Name That Beachfront
While reading through the January/February 2007 issue of Gear Technology, a question arose around the location of a picture that appears on page 80. The picture in question is at the top of the page and has the caption “Beachfront Gear Manufacturing” running through it. One believes the location to be Harrison Hot Springs in British Columbia. It looks very close, but I am not sure. Could you shed some light on this for us?
Thanks for looking into this for us.
Gordon Kisser, purchasing
Vancouver Gear Works Ltd.
Editors’ Reply: Good call! The picture is indeed from Harrison Hot Springs, B.C. For additional information on the gear sand sculptures, visit the artist’s website at www.sandguy.com.
Overseas Outsourcing Hurts Our Industry
(Editor’s Note: The following letter was in response to our online Voices question, “Is OEM Outsourcing Good or Bad for the Gear Industry?”)
OEM outsourcing [outside the United States] is in no way any good for any industry, let alone the gear industry. Gear manufacturing is one of the most difficult types of machining, and it takes training to do it right.
A lot of the companies that have begun outsourcing their gears now had to let a lot of good machinists go. Now those machinists are working (if they are lucky) in a machine shop atmosphere that is not challenging their knowledge in gear manufacturing. In many cases, that is because it was the only job they could find close to home.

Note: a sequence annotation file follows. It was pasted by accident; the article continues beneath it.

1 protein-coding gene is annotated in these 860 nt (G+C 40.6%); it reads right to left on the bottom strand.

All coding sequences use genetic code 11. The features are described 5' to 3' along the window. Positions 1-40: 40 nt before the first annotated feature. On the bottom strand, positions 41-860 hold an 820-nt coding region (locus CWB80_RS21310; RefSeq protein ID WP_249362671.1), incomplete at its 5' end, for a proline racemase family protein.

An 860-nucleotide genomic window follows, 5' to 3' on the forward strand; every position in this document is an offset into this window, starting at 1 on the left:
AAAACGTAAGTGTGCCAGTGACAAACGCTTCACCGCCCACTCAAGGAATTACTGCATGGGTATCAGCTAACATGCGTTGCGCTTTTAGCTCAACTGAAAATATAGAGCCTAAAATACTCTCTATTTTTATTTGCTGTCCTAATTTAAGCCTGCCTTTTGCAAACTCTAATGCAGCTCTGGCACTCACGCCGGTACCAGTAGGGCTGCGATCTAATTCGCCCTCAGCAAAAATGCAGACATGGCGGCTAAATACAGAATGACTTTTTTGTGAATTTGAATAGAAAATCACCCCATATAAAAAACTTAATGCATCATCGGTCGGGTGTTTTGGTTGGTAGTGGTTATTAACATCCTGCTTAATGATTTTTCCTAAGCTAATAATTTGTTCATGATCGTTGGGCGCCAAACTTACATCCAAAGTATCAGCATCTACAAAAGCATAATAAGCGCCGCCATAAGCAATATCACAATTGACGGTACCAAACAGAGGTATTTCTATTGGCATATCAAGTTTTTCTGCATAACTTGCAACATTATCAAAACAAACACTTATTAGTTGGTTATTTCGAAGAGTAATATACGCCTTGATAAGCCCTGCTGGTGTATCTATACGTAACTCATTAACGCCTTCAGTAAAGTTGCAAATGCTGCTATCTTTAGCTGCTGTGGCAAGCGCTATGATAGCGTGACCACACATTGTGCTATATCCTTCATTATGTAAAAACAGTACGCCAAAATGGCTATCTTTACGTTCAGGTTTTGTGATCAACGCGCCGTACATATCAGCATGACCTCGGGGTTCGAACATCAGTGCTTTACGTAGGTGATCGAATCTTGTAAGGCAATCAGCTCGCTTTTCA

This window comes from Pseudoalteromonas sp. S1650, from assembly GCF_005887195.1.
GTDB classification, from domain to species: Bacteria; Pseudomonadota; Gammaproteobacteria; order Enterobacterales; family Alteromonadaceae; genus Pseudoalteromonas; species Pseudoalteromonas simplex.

I travel through all of North America and see plants from New York to Detroit to Mexico, and you cannot prove to me that outsourcing gears overseas or even to Mexico can be cheaper. There are a couple of plants in the Carolinas that are the most state-of-the-art gear manufacturing plants around, and you can’t tell me that outsourcing to lower labor cost countries is cheaper. The larger OEM companies that outsource their gears now do it only because they don’t what to invest in the equipment needed to be competitive.
You can walk in a gear plant in Detroit and there will be one guy operating one machine. In other parts of the country, it might be one guy for four machines, but at the plants in the Carolinas, it’s more like one guy for six or eight machines—and he’s not working as hard as the one guy in Detroit.
Anyway, when we close another plant, there are just that many more gear machinists to go on to other industries. There’s a bevel gear plant closing in Missouri soon. It had about 200 employees at the plant with about 75 working in the gear cutting area. Almost all will soon be working outside the gear industry and more than likely not in manufacturing at all. That’s not good for the gear industry, much less manufacturing.
Maybe we need to have a job fair for gear manufacturers in cities that are losing gear making plants?
Ned Hoermann, sales manager
Engineered Tools Corp.
American Gear Industry Still Optimistic About Growth in 2007
According to the results of our online poll, 43.4% believe their companies will employ more people in 2007 than in 2006.